WEST ORANGE, NJ -- He's known for the light bulb, recordings, motions pictures and discoveries too numerous to mention. But did Thomas Edison also condone corporate spying on his enemies? Did he help create corporate espionage?
While he may not have invented it, the First History Happy Hour, conducted April 21 by the Thomas Edison National Historical Park, made a great case for at least one of Edison's employees being an exceptional corporate spy. Held at Thom's Saloon on Harrison Avenue, the informal presentation by Karen Sloat-Olsen, Chief of Interpretation and Education for the park, said while there was no direct reference by Edison to anything of the sort, information from one of his employees can certainly be interpreted that way.
That employee was Joseph F. McCoy, who was hired at 20 years of age to work for the Edison Company. Not much is known about him except some basic details, but as Sloat-Olsen told the story of his jobs over the years, McCoy emerges as a shadowy figure, but influential in numerous ways.
"If you were going to make a movie about his life, it might be called 'The Schmoozer,' " said Sloat-Olsen. "Every company he went to, or dealt with, he got to know people who provided him with the information he needed to find out."
During his career, McCoy worked for or had detailed contact with a string of companies, and the list includes many which were competing with, threatening to compete with or had potential lawsuits with Edison....were just an interesting company to acquire by Edison.
In electric light dealings, companies like American Electric, U.S. Electric Company and Westinghouse were all on Edison's radar, so Sloat-Olsen says McCoy was sent to work at each of those companies, without their knowing he was an Edison employee, to find out about their plans or if they could be bought out.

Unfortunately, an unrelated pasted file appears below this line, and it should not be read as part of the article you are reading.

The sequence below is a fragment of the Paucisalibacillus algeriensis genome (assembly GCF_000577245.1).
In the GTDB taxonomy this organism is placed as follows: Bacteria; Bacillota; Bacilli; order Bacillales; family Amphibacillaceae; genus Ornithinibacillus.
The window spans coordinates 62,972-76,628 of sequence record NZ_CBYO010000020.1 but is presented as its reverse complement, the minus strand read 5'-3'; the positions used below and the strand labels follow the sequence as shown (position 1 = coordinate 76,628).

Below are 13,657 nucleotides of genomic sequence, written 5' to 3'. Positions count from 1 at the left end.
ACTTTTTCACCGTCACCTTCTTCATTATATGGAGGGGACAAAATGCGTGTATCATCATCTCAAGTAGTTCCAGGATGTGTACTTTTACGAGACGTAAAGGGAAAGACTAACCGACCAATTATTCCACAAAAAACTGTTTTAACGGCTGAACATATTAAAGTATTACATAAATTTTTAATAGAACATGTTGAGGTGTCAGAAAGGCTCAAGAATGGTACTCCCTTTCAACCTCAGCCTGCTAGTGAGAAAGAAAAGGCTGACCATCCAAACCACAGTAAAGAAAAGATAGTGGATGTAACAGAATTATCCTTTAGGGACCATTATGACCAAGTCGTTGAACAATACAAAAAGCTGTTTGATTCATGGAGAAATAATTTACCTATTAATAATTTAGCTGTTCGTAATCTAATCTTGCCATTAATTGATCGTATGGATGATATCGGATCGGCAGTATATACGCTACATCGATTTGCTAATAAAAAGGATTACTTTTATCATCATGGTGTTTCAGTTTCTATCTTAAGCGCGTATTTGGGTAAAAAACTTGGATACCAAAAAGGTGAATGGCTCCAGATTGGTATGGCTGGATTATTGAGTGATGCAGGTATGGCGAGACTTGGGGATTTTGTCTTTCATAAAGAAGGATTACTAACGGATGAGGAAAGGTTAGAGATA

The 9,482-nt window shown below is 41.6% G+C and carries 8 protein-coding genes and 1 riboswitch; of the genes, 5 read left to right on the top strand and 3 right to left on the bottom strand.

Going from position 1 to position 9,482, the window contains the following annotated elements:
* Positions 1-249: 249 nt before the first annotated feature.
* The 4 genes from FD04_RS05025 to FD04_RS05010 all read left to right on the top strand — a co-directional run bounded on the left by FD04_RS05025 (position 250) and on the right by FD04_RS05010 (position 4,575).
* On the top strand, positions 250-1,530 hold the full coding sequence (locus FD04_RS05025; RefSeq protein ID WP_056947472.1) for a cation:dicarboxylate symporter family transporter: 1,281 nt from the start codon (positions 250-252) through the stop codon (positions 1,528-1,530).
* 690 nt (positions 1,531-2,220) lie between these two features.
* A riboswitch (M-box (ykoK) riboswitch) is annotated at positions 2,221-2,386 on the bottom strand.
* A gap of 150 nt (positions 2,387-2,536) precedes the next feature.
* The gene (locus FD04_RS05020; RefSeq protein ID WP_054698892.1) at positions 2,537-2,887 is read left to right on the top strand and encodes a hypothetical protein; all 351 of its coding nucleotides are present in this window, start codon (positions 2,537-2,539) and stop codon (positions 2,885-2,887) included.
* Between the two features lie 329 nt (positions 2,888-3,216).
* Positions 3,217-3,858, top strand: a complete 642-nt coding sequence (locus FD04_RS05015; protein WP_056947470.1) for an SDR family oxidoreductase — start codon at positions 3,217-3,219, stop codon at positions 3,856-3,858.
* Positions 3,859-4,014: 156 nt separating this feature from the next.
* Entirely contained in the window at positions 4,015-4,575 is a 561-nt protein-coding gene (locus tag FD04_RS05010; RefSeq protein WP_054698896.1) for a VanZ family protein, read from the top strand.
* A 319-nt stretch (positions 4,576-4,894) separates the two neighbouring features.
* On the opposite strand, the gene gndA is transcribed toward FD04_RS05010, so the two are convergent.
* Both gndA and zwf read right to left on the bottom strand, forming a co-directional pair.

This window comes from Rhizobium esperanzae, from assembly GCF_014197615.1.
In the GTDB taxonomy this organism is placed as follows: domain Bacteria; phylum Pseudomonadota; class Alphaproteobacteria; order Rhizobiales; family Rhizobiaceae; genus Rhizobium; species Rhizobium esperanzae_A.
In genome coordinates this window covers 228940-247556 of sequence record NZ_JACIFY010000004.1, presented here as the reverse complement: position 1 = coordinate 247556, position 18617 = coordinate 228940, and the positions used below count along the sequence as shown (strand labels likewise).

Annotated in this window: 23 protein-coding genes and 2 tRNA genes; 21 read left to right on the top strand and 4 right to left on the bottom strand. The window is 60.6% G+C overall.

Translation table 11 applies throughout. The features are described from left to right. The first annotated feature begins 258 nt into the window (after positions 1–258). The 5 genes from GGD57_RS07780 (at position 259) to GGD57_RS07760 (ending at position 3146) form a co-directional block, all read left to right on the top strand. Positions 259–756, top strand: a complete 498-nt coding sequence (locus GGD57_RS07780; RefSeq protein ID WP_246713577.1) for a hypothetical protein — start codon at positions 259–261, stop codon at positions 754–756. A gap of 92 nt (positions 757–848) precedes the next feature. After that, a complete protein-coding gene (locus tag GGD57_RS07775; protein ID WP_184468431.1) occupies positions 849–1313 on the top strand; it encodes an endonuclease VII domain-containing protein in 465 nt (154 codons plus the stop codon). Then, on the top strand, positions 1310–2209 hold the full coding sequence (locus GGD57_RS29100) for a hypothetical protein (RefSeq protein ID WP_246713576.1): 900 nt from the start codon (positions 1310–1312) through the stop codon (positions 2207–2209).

He helped facilitate lawsuits against companies trying to use or cash in on the Edison name, or were selling inferior products similar to Edison's. He even infiltrated the motion picture business in England to find out their plans. Back home in this area, he helped stop towns from having a negative impact on Edison's public reputation or finances through excessive taxation.
Sloat-Olsen says two men Edison ask McCoy to stay in touch with were two of his own sons. Thomas Jr. and William Leslie. Thomas, Jr. tried making a name for himself in lamp production and chemicals using the Edison name against his father’s wishes. William tried many different ventures, but frequently failed and often had to be bailed out. Sloat-Olsen says there's evidence in one case that a deal the with Thomas Edison Jr. had with a company fell apart after McCoy went to the company's legal department and essentially stole the contract from them, so there was no evidence of the deal.
Sloat-Olsen says a lot more will not be learned about McCoy directly because he left little more than some personal notes behind. He admitted in a letter, "I had some peculiar assignments from Mr. Edison regarding personal matters and company work." And on that same note, she says McCoy made it clear that he kept track of anything he did for future reference, but "the above notes are all I recalled from my memory, as I put all my diaries in the furnace."
Members of the audience told Sloat-Olsen they never knew about this intriguing story, which uncovers another facet of the complex man Edison was.
The Next History happy Hour will be in June. Sloat-Olsen says it will be a live vintage phonograph music show and that music will be played on an antique phonograph.
The Edison complex is one of 411 National Parks. To find out more about it, go to:www.nps.gov/edis
The Laboratory Complex is open Wednesday through Sunday from 10 am - 4 pm.
Glenmont, Edison's home, is open Friday, Saturday and Sunday. Tickets and a special car pass must be obtained at the Laboratory Complex visitor center prior to going to Glenmont. Tickets are distributed on a first-come, first-served basis.